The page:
“This is a great honour, and I would put it down to great leadership at the school, at all levels.” Shane O'Brien, Director, JESS Arabian Ranches

At this level of outstanding, rich provision, it is more helpful to discuss where we feel the school could improve rather than detail its success. In this context we believe JESS should be doing much more with scholarships and bursaries (with a view to its Emirati intake) than it has shown itself historically willing to entertain. NFPs counter-argue that their whole model is to some degree equivalent to bursaries given a) the way the fees are structured and b) their inclusive intake. We disagree and believe that there is room for positive discrimination. Schools like JESS, we think, could be doing more to lead the market in establishing ring-fenced funds specifically for scholarships and bursaries – where one leads others follow. Schools like Cranleigh and Repton have made a bigger impact in this area.


Second, whilst the school behind the scenes has been a powerful voice for value-add, we think it could have done even more publicly to put the case and help guide parents. The trap is that even creditably inclusive schools like JESS find it hard to break away from celebrating examination performance, so feeding parental perception that this is the key measure of a school.  Given the extraordinary achievement of their pupils, and market pressures, it’s more than understandable – but we think that it should be done with value-add context. We need schools to begin taking a lead here rather than leaving it to organisations like our or the Inspectors.


Both of these are big ticket asks – but this is one of a very small number of leading schools that we think carries, and has the capacity to carry, broader responsibility. To be fair to JESS, it has been a brave, courageous, powerful and at times a lone voice for VA behind the scenes.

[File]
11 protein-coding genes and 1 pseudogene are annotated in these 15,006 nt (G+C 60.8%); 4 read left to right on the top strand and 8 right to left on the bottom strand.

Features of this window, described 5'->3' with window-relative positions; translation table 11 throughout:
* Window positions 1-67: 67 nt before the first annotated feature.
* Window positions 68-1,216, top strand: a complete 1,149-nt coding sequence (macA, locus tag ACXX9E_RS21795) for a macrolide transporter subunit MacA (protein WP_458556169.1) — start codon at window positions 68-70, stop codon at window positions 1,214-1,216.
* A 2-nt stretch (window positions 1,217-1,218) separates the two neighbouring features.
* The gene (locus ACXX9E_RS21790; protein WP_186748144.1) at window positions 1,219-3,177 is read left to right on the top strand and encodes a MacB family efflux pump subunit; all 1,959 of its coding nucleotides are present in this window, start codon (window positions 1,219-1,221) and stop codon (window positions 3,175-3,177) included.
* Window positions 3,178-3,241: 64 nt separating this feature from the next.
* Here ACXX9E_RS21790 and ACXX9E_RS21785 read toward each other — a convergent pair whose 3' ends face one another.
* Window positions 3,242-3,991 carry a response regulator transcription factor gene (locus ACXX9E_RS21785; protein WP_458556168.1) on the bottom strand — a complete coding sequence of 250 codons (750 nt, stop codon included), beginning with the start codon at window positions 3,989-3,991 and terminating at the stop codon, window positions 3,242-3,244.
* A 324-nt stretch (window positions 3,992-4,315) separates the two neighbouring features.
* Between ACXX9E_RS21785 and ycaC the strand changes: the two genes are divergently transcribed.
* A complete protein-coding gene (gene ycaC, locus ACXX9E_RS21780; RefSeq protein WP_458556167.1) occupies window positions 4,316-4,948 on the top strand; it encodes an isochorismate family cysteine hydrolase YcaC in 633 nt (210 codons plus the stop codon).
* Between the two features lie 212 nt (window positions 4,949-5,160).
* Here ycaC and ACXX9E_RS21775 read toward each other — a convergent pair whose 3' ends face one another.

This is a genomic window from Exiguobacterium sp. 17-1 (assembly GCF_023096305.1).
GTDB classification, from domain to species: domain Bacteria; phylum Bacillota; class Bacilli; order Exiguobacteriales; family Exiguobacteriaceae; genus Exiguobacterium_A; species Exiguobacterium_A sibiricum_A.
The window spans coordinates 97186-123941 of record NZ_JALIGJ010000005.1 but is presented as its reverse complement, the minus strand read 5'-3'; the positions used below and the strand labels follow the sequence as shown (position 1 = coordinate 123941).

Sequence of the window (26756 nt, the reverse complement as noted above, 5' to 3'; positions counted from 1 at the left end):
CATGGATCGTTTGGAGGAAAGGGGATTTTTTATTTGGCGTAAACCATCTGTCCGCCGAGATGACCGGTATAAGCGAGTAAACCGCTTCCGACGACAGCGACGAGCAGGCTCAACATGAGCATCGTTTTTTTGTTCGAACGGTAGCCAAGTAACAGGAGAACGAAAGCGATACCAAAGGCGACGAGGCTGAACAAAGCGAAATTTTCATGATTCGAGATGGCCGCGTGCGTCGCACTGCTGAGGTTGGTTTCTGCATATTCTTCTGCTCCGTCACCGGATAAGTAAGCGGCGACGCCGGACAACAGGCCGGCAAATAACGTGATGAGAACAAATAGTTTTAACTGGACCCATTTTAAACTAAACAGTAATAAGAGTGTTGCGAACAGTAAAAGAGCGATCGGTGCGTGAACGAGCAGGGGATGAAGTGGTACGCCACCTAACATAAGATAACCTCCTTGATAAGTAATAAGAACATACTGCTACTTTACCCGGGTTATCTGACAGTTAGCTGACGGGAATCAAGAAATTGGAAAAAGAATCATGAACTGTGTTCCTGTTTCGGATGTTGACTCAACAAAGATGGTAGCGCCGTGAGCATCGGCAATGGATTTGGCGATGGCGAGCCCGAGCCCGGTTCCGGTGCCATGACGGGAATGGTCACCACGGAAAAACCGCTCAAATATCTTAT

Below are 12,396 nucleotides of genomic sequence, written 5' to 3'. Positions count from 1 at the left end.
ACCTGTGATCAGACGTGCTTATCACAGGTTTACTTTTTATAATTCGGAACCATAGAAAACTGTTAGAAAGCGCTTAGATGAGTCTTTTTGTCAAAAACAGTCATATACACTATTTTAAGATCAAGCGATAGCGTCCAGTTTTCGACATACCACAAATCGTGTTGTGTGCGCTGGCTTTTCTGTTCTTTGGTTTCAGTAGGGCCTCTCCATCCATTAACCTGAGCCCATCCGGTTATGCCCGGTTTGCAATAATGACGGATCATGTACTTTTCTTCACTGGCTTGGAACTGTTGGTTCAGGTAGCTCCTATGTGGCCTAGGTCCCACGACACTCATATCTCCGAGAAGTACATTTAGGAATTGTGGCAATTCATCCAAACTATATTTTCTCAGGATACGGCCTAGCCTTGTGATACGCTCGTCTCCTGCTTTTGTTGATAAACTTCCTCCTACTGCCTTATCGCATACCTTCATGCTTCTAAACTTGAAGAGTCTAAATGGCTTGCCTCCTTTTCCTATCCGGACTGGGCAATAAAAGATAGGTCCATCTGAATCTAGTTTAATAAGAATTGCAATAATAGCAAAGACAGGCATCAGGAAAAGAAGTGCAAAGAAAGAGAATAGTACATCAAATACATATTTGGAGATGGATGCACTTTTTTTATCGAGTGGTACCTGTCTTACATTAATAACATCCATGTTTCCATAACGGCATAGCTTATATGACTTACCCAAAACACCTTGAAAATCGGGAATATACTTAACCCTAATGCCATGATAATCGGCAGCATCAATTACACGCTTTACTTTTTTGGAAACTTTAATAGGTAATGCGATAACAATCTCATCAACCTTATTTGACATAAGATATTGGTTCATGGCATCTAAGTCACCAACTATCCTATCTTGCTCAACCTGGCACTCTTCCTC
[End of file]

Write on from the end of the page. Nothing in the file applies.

Of so many positives, subject breadth here is extraordinary – not all IB schools are the same and you need to interrogate the detail of course breadth. The IB course options here match the breadth of the best pure British A Level schools (Psychology, DT, Theatre, Sport, Visual Arts, Music …) – but JESS goes further with BTEC Level 3 options (broadly equivalent to 3 A Levels) in Sport, Art&Design and Business. This is a unique approach in the UAE as JESS has chosen pure BTEC as its technical stream alternative for students rather than the IB Career-related Programme. Given historic parents’ views on BTEC (and fortunately these are now changing) this took some courage – but the rationale stacks up.

JESS, wherever possible, will always prioritise and resource the Diploma for the largest possible number of students – and get them the required grades.  BTEC is fully resourced to meet every child’s needs and with breadth. Vocational education is genuinely celebrated and invested in.